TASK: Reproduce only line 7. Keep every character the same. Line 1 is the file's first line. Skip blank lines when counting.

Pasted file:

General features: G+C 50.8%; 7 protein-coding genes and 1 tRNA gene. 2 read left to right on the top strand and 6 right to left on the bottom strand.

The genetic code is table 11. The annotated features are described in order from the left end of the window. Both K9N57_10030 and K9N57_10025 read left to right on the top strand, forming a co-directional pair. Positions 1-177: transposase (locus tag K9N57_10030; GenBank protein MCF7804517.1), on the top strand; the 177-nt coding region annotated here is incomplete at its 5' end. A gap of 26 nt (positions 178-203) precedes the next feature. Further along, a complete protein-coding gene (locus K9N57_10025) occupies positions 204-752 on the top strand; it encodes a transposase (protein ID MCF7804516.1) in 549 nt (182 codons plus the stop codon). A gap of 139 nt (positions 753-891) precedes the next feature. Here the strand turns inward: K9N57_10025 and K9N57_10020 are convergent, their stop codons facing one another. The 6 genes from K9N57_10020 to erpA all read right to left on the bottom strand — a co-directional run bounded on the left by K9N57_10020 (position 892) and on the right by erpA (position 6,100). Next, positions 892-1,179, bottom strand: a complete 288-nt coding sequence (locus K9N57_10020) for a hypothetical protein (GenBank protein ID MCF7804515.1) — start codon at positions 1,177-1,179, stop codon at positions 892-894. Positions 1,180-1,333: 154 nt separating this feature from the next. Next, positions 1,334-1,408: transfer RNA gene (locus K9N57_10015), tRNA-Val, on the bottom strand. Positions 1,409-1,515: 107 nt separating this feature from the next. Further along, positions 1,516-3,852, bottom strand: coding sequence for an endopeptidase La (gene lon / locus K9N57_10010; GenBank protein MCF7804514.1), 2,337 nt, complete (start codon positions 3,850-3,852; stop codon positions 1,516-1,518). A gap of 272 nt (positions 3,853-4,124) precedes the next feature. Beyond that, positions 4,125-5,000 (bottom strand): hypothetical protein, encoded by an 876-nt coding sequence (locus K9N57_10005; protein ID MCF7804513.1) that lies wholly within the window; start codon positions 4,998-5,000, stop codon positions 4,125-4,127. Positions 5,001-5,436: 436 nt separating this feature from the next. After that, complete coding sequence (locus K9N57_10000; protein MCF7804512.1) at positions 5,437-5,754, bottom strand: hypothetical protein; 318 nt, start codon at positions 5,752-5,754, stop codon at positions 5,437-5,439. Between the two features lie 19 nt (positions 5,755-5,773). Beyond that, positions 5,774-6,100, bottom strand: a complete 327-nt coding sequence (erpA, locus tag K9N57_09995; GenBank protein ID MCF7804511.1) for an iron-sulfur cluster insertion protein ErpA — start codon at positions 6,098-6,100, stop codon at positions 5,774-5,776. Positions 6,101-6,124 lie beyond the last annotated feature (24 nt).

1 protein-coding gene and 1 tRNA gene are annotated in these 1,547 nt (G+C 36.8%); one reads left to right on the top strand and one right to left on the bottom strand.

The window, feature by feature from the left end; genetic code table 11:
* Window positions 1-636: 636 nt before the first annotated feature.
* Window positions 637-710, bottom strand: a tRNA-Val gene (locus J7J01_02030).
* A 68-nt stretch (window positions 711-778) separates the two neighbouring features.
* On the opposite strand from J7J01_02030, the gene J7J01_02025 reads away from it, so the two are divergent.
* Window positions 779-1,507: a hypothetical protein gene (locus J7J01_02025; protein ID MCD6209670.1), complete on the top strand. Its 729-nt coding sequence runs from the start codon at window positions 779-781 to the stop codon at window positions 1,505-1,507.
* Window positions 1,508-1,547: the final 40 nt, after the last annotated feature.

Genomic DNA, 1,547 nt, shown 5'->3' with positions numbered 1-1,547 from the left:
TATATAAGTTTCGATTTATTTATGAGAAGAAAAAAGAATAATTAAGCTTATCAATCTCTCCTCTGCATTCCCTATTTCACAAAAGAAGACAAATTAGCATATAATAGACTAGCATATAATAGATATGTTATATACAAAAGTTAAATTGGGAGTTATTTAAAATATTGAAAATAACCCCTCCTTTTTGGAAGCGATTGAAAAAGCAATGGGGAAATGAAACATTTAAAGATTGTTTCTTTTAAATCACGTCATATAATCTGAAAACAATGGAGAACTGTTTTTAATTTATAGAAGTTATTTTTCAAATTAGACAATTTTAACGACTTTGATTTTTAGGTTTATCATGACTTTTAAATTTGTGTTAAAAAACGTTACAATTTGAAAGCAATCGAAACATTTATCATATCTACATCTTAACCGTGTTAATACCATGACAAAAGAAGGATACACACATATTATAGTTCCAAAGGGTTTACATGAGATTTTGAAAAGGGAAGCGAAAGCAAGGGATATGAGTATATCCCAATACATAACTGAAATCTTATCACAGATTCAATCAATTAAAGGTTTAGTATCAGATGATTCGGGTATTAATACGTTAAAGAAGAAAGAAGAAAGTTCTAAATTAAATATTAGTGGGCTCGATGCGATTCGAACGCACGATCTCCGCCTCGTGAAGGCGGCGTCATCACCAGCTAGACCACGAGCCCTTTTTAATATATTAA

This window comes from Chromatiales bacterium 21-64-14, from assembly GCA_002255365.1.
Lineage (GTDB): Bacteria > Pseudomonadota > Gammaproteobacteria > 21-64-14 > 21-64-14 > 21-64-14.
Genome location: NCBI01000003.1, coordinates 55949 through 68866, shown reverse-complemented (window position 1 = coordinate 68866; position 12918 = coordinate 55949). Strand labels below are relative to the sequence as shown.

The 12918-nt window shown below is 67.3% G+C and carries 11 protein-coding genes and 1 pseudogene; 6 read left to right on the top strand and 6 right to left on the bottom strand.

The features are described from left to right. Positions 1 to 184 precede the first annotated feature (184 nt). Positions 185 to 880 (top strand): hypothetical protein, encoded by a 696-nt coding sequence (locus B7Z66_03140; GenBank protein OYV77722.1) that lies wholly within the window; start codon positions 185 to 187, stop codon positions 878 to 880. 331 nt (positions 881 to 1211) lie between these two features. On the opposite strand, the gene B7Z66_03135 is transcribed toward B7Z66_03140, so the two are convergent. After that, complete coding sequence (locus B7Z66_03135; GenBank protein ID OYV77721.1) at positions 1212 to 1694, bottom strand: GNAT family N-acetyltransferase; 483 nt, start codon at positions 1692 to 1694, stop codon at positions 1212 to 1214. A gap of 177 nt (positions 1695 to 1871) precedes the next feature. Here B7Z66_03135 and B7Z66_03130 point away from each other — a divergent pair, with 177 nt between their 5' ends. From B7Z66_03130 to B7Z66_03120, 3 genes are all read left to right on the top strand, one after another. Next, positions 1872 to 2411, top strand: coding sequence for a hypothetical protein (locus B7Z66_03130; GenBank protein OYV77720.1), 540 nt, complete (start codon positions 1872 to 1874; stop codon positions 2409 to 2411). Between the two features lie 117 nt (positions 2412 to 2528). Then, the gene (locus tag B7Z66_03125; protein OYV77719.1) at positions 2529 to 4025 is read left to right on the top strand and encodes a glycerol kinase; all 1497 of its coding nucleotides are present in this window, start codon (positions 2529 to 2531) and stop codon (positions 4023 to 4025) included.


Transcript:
* A 68-nt stretch (window positions 711-778) separates the two neighbouring features.